Exponent Laws Examples
This lesson shows you some examples on using the exponent laws that you have learned in the previous lessons.
About This Lesson
After learning the exponent laws in the previous two lessons, it's time to learn on how you can apply them.
This lesson shows you some examples on using these laws.
In the last lesson, we have learned three more laws. Let's recall them here. The picture shows one of the law. Here is an example on how to use it:
a2 x (ab)3 = a2 x a3b3
= a2 + 3 b3
As for the next law, here are some examples:
20 ÷ e0 = 1 ÷ 1
(a10 qr+s z-10 + 5b)0 = (whatever)0
Finally, the picture below shows the last law. Here is an example on how to use it:
Now, watch the following math video to see more examples.
Click play to watch
Math Video Transcript
This lesson shows you some example questions on the exponent laws. Now, let's simplify the following.
Let's consider this example, 4 to the power of 3 multiply by 2 to the power of 4.
Now, if we consider this law, we’ll realize that we can not use it because the base for these terms are not the same.
Therefore, we need to find a way to make these bases to be the same.
To do so, notice that 4 here is equals to, 2 multiply by 2, which is also equals to, 2 to the power of 2.
Therefore, we can replace 4 with 2 to the power of 2.
Alright, notice that to proceed, we need to simplify this term.
To do so, we can use this law.
Before we use it, let's match the colors first.
Now, 2 to the power of 2, to the power 3 is equals to, 2 to the power of 2 multiply by 3.
2 multiply by 3 gives 6.
Now, we can use this exponent law to further simplify these terms. Let's match the colors first.
2 to the power of 6 multiply 2 to the power of 4, gives 2 to the power 6 plus 4.
Now, 6 plus 4 gives 10. This is the simplest term. So, the answer is 2 to the power of 10.
Next example, let's simplify this.
To do so, we can use this exponent law.
Now, 3 to the power of 2 to the power of 3 is equals to, 3 to the power of 2 multiply by 3.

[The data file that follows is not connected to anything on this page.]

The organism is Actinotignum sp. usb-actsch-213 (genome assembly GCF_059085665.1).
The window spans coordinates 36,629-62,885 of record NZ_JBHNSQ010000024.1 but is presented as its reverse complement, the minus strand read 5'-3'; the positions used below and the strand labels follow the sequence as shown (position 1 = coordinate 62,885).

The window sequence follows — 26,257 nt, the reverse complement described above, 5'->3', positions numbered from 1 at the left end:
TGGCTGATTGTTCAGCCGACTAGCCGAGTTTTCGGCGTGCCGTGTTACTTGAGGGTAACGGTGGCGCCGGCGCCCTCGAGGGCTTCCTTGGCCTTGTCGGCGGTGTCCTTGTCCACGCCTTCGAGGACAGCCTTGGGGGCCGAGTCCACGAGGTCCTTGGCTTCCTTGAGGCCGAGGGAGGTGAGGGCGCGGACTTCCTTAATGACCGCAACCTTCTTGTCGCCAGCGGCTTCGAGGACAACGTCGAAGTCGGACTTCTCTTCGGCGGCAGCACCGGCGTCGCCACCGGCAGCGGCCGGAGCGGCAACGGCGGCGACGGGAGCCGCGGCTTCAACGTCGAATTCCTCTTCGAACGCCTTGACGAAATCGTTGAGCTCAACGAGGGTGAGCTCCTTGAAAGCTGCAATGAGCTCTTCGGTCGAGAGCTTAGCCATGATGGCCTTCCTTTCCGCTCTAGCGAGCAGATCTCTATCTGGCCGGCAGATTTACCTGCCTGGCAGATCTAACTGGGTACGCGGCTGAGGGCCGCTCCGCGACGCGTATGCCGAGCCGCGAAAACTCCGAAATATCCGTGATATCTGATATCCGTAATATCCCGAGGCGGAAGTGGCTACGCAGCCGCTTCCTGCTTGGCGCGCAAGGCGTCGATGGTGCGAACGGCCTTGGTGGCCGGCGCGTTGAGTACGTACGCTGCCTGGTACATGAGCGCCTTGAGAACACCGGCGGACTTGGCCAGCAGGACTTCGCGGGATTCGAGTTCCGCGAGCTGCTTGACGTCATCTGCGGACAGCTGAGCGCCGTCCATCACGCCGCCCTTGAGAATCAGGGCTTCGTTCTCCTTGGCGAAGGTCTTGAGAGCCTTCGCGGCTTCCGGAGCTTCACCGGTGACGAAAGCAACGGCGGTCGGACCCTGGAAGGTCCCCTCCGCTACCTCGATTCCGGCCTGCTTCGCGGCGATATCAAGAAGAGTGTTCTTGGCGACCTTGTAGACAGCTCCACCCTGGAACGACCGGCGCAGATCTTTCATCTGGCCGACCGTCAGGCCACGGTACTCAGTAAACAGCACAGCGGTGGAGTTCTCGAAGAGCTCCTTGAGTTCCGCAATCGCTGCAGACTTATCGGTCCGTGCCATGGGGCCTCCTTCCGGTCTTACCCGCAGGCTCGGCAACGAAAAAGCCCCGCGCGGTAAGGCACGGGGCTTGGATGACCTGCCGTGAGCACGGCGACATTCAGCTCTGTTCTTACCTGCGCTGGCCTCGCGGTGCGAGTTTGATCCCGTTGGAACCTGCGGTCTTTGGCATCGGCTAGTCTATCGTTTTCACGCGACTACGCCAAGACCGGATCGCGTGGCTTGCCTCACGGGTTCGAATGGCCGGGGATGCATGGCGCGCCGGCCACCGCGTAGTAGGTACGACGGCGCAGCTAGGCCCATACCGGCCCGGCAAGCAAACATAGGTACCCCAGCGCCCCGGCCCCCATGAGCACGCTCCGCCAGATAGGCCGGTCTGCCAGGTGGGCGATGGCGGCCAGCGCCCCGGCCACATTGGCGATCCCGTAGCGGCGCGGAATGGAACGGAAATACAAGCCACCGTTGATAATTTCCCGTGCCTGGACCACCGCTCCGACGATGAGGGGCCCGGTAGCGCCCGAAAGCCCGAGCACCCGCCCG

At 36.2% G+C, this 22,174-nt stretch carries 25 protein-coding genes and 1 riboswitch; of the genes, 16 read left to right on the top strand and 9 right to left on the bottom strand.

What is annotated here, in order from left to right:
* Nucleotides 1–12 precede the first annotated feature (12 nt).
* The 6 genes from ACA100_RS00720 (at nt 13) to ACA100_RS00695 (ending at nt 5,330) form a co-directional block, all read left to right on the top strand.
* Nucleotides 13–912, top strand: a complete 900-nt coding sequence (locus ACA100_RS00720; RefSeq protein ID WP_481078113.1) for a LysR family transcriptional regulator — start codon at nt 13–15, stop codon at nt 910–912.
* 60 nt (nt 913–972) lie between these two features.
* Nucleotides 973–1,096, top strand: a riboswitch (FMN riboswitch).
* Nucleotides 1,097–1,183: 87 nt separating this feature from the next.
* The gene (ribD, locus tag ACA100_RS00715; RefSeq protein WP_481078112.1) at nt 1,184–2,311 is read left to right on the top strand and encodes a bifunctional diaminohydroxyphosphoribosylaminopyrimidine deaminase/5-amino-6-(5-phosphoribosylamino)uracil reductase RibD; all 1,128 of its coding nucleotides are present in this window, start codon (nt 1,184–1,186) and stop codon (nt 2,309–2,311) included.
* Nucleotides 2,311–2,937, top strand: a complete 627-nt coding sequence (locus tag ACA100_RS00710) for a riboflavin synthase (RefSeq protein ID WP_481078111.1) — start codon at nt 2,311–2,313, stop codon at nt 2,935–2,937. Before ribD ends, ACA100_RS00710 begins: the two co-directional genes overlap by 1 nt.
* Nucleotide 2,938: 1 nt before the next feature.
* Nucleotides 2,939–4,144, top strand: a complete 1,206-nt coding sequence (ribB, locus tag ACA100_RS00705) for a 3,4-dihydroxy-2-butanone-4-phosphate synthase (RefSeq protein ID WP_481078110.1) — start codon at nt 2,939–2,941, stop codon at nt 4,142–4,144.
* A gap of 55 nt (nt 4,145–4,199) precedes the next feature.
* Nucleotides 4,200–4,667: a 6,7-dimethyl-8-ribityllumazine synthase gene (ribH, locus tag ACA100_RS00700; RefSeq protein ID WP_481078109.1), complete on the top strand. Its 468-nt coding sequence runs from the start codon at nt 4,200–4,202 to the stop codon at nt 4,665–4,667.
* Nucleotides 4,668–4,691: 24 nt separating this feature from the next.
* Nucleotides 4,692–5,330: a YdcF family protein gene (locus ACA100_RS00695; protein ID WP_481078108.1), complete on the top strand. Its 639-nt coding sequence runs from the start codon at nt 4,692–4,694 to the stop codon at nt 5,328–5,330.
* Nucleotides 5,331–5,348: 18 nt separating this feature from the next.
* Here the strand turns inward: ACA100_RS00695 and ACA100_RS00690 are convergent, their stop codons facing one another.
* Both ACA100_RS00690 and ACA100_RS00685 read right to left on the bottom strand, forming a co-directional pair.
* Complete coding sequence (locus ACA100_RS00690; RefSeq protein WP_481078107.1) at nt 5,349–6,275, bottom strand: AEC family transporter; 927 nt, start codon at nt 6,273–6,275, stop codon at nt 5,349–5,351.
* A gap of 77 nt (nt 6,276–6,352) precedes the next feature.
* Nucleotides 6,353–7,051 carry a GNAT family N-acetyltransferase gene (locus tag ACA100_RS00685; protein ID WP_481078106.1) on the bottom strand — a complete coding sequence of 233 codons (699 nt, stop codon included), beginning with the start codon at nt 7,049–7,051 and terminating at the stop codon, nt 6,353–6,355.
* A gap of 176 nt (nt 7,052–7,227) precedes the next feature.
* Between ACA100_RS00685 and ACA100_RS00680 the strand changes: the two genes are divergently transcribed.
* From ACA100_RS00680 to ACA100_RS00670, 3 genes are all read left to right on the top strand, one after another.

2 multiply by 3 gives 6.
Next, let's simplify this term.
3 to the power of negative 3, to the power of 4 is equals to, 3 to the power of negative 3 multiply by 4.
Now, negative 3 multiply by 4 gives negative 12.
To simplify further, we can use this exponent law.
Let's match the colors first.
Now, by using the exponent law to simplify these terms, we get 3 to the power of 6 plus negative 12.
Notice that, positive multiply by negative gives negative.
With this, when we multiply these terms, we get 3 to the power of 6 minus 12.
6 minus 12 gives negative 6. Now we have 3 to the power of negative 6.
It is better not to leave the answer in the form of negative exponent. So let’s change this to a positive exponent term.
Now, referring to this exponent law. We can see that, 3 to the power of negative 6 is equals to, 1 divides by 3 to the power of 6.
Alright, next example.
Let's simplify this term.
8 divides by 4 gives 2. Now, referring to this exponent law, we can see that, p to the power of 5 divides by p to the power of 2 gives p to the power of 5 minus 2.
Similarly, q to the power of 8 divides by q to the power of 7 gives q to the power of 8 minus 7.
Let's put this term back.
Now, 5 minus 2 gives 3.
Similarly, 8 minus 7 gives 1.
It is a good practice to write, q to the power of 1 as "q". So, we can remove the number 1 here.
We can no longer simplify this term. So, the answer is 2 p to the power of 3 q.
That’s all for this lesson. Try out the practice questions for reinforce your understanding.
Practice Questions & More
Multiple Choice Questions (MCQ)
Now, let's try some MCQ questions to understand this lesson better.
You can start by going through the series of questions on exponent laws examples or pick your choice of question below.
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